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Related to cation: anion


(kăt'ī`ən), atom or group of atoms carrying a positive charge. The charge results because there are more protons than electrons in the cation. Cations can be formed from a metal by oxidation (see oxidation and reductionoxidation and reduction,
complementary chemical reactions characterized by the loss or gain, respectively, of one or more electrons by an atom or molecule. Originally the term oxidation
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), from a neutral base (see acids and basesacids and bases,
two related classes of chemicals; the members of each class have a number of common properties when dissolved in a solvent, usually water. Properties
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) by protonation, or from a polar compound by ionization. Cationic species include Na+, Mg++, and NH4+. The cations of the transition elementstransition elements
or transition metals,
in chemistry, group of elements characterized by the filling of an inner d electron orbital as atomic number increases.
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 have characteristic colors in water solution. Saltssalt,
chemical compound (other than water) formed by a chemical reaction between an acid and a base (see acids and bases). Characteristics and Classification of Salts

The most familiar salt is sodium chloride, the principal component of common table salt.
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 are made up of cations and anionsanion
, atom or group of atoms carrying a negative charge. The charge results because there are more electrons than protons in the anion. Anions can be formed from nonmetals by reduction (see oxidation and reduction) or from neutral acids (see acids and bases) or polar compounds
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. See ionion,
atom or group of atoms having a net electric charge. Positive and Negative Electric Charges

A neutral atom or group of atoms becomes an ion by gaining or losing one or more electrons or protons.
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A positively charged atom or group of atoms, or a radical which moves to the negative pole (cathode) during electrolysis.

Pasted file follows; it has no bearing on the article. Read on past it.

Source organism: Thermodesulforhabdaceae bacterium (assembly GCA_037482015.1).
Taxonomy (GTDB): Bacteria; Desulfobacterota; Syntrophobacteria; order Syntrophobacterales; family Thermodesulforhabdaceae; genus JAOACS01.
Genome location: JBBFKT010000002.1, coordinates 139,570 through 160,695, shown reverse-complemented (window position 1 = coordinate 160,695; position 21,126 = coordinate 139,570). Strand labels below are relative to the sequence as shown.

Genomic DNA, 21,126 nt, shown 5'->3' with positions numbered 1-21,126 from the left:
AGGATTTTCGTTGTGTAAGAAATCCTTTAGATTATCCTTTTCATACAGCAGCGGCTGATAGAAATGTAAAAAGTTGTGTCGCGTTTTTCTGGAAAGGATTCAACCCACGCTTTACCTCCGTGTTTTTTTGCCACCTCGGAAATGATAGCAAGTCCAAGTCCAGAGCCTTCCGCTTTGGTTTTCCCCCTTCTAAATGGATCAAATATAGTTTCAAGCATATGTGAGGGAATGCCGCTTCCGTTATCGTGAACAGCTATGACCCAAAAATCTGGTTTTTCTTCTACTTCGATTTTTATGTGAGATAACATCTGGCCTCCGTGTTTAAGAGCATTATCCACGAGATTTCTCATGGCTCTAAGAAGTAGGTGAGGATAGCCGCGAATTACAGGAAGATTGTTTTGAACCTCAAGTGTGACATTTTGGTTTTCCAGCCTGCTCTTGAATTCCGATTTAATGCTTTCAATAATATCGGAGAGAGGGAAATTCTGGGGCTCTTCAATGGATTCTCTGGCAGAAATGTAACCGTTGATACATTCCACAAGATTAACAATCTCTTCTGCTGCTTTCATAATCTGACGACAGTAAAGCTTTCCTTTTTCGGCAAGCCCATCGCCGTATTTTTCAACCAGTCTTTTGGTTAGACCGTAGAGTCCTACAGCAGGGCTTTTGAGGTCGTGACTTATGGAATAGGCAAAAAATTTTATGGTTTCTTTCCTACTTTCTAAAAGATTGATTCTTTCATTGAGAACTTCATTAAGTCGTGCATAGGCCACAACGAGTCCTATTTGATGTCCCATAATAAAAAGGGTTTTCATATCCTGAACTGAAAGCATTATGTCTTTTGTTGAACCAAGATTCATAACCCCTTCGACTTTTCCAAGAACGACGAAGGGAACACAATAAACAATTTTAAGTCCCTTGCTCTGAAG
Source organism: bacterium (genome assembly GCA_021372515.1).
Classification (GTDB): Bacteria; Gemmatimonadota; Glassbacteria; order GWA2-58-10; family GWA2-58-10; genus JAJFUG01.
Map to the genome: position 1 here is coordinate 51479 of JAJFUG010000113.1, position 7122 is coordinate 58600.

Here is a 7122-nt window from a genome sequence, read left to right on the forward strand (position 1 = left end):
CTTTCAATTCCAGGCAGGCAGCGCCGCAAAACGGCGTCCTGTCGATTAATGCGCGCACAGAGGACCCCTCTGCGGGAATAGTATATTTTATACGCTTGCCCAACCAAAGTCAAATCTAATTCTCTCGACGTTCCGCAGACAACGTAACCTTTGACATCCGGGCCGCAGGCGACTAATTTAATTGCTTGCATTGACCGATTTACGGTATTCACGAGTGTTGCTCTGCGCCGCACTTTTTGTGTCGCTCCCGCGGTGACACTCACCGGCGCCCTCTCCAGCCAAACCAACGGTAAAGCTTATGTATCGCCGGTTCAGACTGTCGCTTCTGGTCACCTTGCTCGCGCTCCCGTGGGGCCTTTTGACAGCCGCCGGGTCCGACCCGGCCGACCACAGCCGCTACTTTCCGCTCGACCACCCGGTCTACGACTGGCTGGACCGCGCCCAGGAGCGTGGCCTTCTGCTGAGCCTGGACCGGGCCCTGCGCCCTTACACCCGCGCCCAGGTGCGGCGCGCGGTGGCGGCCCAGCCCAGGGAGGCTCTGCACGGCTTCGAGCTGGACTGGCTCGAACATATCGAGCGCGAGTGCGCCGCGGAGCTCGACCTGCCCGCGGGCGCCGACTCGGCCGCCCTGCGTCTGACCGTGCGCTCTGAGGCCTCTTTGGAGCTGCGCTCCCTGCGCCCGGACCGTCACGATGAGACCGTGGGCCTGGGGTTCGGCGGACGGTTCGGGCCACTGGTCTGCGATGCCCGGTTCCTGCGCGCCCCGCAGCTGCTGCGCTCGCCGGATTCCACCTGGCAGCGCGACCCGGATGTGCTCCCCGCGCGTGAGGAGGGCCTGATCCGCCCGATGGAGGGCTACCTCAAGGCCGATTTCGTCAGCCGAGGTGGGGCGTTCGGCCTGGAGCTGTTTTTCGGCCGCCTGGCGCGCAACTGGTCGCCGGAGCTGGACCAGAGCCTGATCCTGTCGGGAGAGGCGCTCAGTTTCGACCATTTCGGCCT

McGraw-Hill Dictionary of Scientific & Technical Terms, 6E, Copyright © 2003 by The McGraw-Hill Companies, Inc.


a positively charged ion; an ion that is attracted to the cathode during electrolysis
Collins Discovery Encyclopedia, 1st edition © HarperCollins Publishers 2005


(1) (IDL On the Net) See IDL.

(2) (ION) An NVIDIA graphics platform typically used in Atom-based netbooks. See Intel Atom.

(3) An ion is an atom with fewer or greater electrons than normal as a result of radiation or chemical reaction. A positive ion, called a "cation" (pronounced "cat-eye-en"), has one or more electrons stripped out, which means it has fewer electrons in its electron shells than it has protons in its nucleus. A negative ion, called an "anion" (pronounced "an-eye-en"), is an atom that has one or more electrons forcibly added.

Cations, Anions, Cathodes and Anodes
Although one might think cations are in cathodes and anions are in anodes, the opposite is true. When the terms were coined, the concept was that positive cations were attracted to the negative cathode, and negative anions were attracted to the positive anode.

Batteries Contain Positive and Negative Ions
In a battery, there are positive ions on one side and negative ions on the other. When a conductor is placed in between to complete the circuit, the electrons flow from the negative ions to the positive side where they join the positive ions. See ion deposition.
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References in periodicals archive ?
As the charge-balancing cation, [Na.sup.+] in the interlayer of Mt tends to hydrate with water molecule, which will result in an increase in basal spacing.
Different cation exchange capacities were obtained by changing the content of ion stabilizers in the slurry fluid based on the existing formula, and the designed addition of the ion stabilizer in the experiment was 1.5%, 2.0%, 2.5%, 3.0%, 3.5%, 4.0%, 4.5%, 5.0%, 5.5%, and 6.0% (Group 1-10).
Effect of dietary cation anion difference on incidence post parturient problems of transition Sahiwal dairy cattle.
Meanwhile, no organic -- and easier to synthesize -- cations that can improve both efficiency and stability have been found so far.
Herein, we report our studies for mixed-cation perovskites using aromatic ammoniums with various linkers between the aromatic ring and the ammonium cation. In particular, a surprising effect of the bulky cations onto the photoluminescence (PL) properties is disclosed.
Pakkanen, "Molecular dynamics study of montmorillonite crystalline swelling: roles of interlayer cation species and water content," Chemical Physics, vol.
where cation concentrations are in [mmol.sub.c] [L.sup.-1] as measured in solution and 0.56 and 0.60 are coefficients relating the dispersive power (inverse of the flocculative power) and flocculative power (Rengasamy and Sumner 1998) of K and Mg, respectively, to Na and Ca, respectively.
In their seminal study of cation effects on soil permeability, Quirk and Schofield (1955) defined the cation concentration low enough to result in a 10% to 15% reduction in the saturated hydraulic conductivity, after leaching with water of known composition for a prescribed time-period, as the threshold concentration (TEC).
Effect of Complexed Alkali Cations on the Dioxygen Affinity and Catalytic Oxidation Abilities of the Cobalt Complexes
It is found that the maximum and equilibrium water absorbency decreases with increasing ionic strength of solution containing multivalent cation as shown in Figs.
Introduction The cation selectivity of macrocyclic ligands such as crown ether and cryptands makes them excellent candidates for analytical applications.